One of the mystery/thrill writers I LOVED for so long was Patricia Cornwell. After discovering her first book Postmortem, I read her books voraciously, one after the other until I had to wait for new ones to be published. Then she started writing a different series of books with new characters along side her writing the Scarpetta stories and I thought she lost a bit of her shine. I wasn't thrilled with her stories like I once was and put her books down around book 11 of the Kay Scarpetta novels... but I missed her. And now after reading that she is going to be publishing a new Kay Scarpetta novel I am excited to visit my old friend. I think maybe I should catch up to where the story has been up until now, but can I really read thru 13 books until I get to book #25, Autopsy? I think not...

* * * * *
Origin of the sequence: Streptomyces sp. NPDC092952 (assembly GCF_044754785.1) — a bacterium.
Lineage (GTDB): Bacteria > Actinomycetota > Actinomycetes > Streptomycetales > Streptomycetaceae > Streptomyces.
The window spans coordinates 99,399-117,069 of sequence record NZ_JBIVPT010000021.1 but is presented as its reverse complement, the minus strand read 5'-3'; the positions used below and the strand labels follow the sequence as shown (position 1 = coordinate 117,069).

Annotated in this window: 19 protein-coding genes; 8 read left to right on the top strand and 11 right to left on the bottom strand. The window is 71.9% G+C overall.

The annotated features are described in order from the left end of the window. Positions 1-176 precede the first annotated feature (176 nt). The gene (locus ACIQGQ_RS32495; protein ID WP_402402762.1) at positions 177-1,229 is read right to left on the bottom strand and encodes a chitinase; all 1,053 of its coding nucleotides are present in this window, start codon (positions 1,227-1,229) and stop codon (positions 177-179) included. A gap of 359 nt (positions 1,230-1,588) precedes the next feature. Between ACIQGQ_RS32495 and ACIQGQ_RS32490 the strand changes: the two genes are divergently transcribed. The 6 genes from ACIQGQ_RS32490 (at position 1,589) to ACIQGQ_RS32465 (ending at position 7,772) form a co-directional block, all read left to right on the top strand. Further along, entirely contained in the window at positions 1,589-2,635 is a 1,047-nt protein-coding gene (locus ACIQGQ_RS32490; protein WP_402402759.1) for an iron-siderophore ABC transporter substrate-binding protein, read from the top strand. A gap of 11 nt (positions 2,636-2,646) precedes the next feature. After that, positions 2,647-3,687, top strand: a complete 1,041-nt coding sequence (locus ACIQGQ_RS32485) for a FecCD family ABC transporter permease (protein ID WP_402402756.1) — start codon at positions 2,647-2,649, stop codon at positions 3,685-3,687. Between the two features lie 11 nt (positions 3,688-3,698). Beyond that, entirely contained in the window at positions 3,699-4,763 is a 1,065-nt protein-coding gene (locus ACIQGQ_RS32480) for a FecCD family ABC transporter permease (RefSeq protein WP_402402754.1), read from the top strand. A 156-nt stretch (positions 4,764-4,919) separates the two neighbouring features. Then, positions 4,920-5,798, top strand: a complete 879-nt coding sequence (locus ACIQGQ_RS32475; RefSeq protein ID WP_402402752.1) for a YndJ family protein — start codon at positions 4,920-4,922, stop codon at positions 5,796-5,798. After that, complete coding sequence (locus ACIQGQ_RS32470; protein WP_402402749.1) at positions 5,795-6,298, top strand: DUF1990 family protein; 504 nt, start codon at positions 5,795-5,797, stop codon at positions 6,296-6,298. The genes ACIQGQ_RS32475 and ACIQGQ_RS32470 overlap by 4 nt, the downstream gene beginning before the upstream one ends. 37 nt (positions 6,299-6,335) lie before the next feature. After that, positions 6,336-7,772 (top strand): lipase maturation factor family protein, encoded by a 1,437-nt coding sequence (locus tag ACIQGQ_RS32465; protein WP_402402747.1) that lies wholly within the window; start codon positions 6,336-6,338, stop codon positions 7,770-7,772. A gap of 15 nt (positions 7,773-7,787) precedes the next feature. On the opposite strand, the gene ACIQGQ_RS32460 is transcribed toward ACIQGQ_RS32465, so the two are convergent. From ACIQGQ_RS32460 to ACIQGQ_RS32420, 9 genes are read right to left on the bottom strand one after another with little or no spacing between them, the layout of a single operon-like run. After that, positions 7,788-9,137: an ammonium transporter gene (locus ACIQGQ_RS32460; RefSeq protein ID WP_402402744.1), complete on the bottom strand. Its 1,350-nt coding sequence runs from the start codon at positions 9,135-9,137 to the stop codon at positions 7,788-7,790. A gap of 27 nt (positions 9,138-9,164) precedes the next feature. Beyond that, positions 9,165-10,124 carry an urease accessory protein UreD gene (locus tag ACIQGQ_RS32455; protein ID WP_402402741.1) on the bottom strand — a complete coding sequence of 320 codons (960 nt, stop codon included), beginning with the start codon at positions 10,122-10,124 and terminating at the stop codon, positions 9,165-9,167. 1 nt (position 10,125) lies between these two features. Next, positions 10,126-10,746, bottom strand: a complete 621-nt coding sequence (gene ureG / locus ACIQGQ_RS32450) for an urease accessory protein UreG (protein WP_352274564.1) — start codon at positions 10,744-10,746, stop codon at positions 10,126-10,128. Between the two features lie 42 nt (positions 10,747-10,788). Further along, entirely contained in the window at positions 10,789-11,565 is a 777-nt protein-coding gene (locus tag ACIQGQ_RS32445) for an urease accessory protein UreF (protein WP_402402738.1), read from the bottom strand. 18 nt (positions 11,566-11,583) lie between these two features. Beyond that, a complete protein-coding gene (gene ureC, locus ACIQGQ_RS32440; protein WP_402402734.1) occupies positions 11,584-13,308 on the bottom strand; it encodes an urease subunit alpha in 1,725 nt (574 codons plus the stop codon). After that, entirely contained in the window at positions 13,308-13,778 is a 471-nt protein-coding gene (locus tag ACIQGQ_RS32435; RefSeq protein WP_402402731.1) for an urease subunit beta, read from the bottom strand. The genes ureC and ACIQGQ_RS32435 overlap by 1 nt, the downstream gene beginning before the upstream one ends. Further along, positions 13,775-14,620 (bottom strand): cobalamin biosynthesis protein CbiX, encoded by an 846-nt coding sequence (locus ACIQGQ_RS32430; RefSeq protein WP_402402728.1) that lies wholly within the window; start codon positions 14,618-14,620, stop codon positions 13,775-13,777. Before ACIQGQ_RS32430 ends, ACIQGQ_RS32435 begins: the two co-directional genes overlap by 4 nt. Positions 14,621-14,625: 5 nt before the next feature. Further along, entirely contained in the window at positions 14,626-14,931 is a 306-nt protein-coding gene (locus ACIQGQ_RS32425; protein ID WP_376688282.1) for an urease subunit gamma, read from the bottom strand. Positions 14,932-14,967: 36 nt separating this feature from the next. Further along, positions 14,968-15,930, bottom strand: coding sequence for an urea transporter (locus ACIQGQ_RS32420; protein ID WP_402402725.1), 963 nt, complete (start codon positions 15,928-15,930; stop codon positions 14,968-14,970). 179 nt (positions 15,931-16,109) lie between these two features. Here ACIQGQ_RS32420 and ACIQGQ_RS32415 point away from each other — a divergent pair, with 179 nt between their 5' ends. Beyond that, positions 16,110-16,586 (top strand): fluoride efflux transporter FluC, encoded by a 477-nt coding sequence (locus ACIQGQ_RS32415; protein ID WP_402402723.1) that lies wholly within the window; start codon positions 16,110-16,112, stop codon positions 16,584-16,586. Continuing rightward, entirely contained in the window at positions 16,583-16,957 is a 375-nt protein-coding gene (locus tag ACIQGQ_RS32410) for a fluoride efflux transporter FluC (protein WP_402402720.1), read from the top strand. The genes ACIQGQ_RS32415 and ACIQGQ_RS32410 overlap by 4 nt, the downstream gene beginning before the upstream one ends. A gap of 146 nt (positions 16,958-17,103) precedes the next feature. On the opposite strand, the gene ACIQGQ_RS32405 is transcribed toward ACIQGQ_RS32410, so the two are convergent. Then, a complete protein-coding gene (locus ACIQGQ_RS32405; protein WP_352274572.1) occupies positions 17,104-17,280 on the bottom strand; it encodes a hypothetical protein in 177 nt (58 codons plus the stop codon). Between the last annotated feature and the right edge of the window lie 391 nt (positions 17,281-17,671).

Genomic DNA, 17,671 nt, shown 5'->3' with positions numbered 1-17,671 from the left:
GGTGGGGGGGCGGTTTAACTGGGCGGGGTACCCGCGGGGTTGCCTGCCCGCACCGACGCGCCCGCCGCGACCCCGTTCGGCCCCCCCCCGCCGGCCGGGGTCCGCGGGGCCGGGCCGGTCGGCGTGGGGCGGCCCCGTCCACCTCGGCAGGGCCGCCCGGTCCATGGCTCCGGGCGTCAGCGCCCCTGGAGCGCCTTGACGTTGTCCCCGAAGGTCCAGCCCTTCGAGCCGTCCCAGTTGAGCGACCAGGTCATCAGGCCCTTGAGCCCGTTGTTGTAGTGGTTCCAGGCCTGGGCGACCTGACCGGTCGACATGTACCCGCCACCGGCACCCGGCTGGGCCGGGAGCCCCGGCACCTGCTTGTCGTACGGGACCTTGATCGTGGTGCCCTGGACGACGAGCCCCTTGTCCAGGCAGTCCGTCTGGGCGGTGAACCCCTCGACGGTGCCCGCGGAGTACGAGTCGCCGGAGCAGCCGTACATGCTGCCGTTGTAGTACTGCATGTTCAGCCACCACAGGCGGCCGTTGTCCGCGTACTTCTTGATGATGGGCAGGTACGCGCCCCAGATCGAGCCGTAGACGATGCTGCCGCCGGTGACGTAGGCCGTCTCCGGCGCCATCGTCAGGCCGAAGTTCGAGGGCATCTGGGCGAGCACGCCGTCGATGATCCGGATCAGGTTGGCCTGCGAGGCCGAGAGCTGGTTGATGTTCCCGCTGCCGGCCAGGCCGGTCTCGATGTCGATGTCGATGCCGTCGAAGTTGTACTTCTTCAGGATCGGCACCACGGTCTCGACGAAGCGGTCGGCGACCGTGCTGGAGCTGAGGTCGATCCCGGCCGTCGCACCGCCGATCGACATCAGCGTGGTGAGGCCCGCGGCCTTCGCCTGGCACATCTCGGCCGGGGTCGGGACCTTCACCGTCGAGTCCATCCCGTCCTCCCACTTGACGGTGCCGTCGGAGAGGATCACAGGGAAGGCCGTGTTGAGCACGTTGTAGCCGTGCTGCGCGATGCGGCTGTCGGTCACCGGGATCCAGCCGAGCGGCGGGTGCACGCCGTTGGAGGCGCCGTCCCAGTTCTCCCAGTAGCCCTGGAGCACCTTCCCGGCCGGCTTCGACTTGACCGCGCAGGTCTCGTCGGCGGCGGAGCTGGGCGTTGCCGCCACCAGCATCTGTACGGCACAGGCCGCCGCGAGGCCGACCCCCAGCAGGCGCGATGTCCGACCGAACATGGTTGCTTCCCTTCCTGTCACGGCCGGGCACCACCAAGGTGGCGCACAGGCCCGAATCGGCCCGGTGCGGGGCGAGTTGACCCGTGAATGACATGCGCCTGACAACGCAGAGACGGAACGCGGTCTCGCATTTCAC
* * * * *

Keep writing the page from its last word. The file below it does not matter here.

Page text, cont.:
Autopsy by Patricia Cornwell... Forensic pathologist Kay Scarpetta has come almost full circle, returning to Virginia as the chief medical examiner, the state where she launched her storied career. Finding herself the new girl in town once again after being away for many years, she’s inherited not only an overbearing secretary, but also a legacy of neglect and potential corruption.

She and her husband Benton Wesley, now a forensic psychologist with the U.S. Secret Service, have relocated to Old Town Alexandria where she’s headquartered five miles from the Pentagon in a post-pandemic world that’s been torn by civil and political unrest. Just weeks on the job, she’s called to a scene by railroad tracks where a woman’s body has been shockingly displayed, her throat cut down to the spine, and as Scarpetta begins to follow the trail, it leads unnervingly close to her own historic neighborhood.